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This story is part of a collaborative journalism project produced by the Energy News Network and Eye on Ohio, the Ohio Center for Investigative Journalism. Funding is provided by the Cleveland Foundation, the George Gund Foundation, and the Accountability Project at American University’s Investigative Reporting Workshop.
Utilities, fossil fuel interests and nuclear plants are still reaping advantages over clean energy in Ohio, despite last month’s repeal of part of the law at the heart of an alleged $60 million corruption scandal.
A federal complaint released last July alleged an unlawful conspiracy to elect lawmakers who would favor Rep. Larry Householder as House speaker, secure passage of House Bill 6 and defend it against a referendum. More than $56 million went from FirstEnergy, FirstEnergy Service Company or FirstEnergy Solutions (now Energy Harbor) directly or indirectly to Generation Now, the primary dark money group at the center of the alleged scheme, or to other entities alleged to have played roles, according to a court filing by FirstEnergy in March.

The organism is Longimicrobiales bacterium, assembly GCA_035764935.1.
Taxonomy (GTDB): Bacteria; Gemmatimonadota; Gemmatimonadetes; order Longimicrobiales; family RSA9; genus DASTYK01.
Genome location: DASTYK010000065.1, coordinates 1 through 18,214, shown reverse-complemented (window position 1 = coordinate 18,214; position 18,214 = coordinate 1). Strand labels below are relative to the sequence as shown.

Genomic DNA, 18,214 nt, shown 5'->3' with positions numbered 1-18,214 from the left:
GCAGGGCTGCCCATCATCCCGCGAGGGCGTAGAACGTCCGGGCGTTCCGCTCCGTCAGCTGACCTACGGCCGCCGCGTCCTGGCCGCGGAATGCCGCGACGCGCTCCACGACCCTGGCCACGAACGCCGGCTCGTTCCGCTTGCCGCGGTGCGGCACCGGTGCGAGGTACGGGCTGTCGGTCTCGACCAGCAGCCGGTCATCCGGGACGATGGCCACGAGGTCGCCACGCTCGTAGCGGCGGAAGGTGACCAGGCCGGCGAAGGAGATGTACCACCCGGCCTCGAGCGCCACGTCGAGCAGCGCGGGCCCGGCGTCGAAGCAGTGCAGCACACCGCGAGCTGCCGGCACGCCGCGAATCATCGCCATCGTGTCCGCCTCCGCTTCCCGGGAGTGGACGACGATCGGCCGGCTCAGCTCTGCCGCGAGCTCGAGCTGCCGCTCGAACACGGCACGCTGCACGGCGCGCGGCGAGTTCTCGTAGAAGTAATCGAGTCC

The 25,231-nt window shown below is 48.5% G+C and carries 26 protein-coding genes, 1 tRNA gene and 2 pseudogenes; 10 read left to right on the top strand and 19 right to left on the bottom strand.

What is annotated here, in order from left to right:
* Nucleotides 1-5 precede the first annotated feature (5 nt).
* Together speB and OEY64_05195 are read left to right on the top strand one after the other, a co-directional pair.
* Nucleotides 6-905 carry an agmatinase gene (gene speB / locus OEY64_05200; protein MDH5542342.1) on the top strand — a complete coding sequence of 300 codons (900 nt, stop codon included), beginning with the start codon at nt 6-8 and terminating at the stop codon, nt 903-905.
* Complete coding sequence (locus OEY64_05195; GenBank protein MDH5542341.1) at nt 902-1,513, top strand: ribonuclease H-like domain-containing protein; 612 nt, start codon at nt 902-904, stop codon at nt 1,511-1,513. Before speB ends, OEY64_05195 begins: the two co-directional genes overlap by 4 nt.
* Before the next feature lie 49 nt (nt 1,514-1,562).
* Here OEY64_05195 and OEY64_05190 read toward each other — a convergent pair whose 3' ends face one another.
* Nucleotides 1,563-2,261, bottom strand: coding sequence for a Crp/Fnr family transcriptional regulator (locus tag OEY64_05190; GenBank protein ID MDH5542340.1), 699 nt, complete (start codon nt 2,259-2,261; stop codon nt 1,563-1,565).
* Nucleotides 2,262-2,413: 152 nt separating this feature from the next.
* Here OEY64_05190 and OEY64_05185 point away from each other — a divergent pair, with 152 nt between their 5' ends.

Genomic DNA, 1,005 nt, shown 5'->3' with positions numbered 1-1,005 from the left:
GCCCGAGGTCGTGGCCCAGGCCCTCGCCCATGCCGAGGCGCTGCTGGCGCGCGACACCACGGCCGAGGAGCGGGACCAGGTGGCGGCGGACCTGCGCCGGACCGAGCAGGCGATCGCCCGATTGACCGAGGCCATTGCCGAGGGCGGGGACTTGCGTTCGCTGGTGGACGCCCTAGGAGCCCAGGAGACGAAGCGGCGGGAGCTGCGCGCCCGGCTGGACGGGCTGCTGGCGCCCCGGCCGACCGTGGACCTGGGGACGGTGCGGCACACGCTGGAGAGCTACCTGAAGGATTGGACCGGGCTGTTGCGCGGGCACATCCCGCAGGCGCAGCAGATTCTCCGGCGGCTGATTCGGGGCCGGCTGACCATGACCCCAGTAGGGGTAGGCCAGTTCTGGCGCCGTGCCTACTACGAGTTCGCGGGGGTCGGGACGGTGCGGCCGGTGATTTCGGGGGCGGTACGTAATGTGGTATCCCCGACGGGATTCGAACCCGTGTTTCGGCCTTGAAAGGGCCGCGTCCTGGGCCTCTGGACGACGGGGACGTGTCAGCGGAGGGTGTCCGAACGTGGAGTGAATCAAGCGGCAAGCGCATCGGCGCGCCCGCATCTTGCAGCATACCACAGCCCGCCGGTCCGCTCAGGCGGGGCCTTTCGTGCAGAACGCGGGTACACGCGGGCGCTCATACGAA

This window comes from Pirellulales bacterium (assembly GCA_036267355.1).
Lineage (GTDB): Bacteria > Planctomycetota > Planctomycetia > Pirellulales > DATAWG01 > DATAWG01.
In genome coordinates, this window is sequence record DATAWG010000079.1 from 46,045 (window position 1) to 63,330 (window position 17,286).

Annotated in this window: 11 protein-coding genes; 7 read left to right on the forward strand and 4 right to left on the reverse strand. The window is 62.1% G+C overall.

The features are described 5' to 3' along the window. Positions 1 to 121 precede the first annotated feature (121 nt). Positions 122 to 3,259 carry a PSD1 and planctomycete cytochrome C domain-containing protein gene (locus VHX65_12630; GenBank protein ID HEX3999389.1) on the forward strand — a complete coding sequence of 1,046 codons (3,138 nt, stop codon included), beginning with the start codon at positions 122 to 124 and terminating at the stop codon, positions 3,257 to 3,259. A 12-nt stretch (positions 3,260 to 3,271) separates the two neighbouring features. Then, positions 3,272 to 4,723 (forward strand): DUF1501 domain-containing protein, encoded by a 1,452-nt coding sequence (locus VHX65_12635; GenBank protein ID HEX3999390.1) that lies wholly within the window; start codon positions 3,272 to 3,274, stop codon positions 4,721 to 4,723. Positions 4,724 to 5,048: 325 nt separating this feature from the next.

Read more: In Ohio, utility and fossil fuel influence reaches beyond bailout bill
Calls for a full repeal of HB 6 began last summer, with clean energy advocates also pushing for action to redress legislative moves that had hampered industry growth for at least seven years.
A surgical repeal of HB 6’s nuclear subsidies and utility decoupling charges was finally signed into law on March 31, eight months after the federal government released its criminal complaint. Energy Harbor (formerly FirstEnergy Solutions) indicated last December that it might want an option to decline the money in any case.
“It’s clear we haven’t seen the end of the ongoing HB 6 investigation,” said Miranda Leppla, vice president of energy policy for the Ohio Environmental Council Action Fund. As she sees it, “the rest of HB 6 was only able to pass because of the corrupt actions identified by the FBI. There is no excuse for leaving the remaining pieces of HB 6 on the books — especially when they are making our air quality worse, putting clean energy jobs at risk, and causing our electric bills to rise.”
Read more: FirstEnergy’s transparency pledge clashes with ongoing actions
It’s unclear what the partial repeal’s impact, if any, will be on Energy Harbor, now separated from FirstEnergy. Company spokespeople did not respond to requests for comment for this story.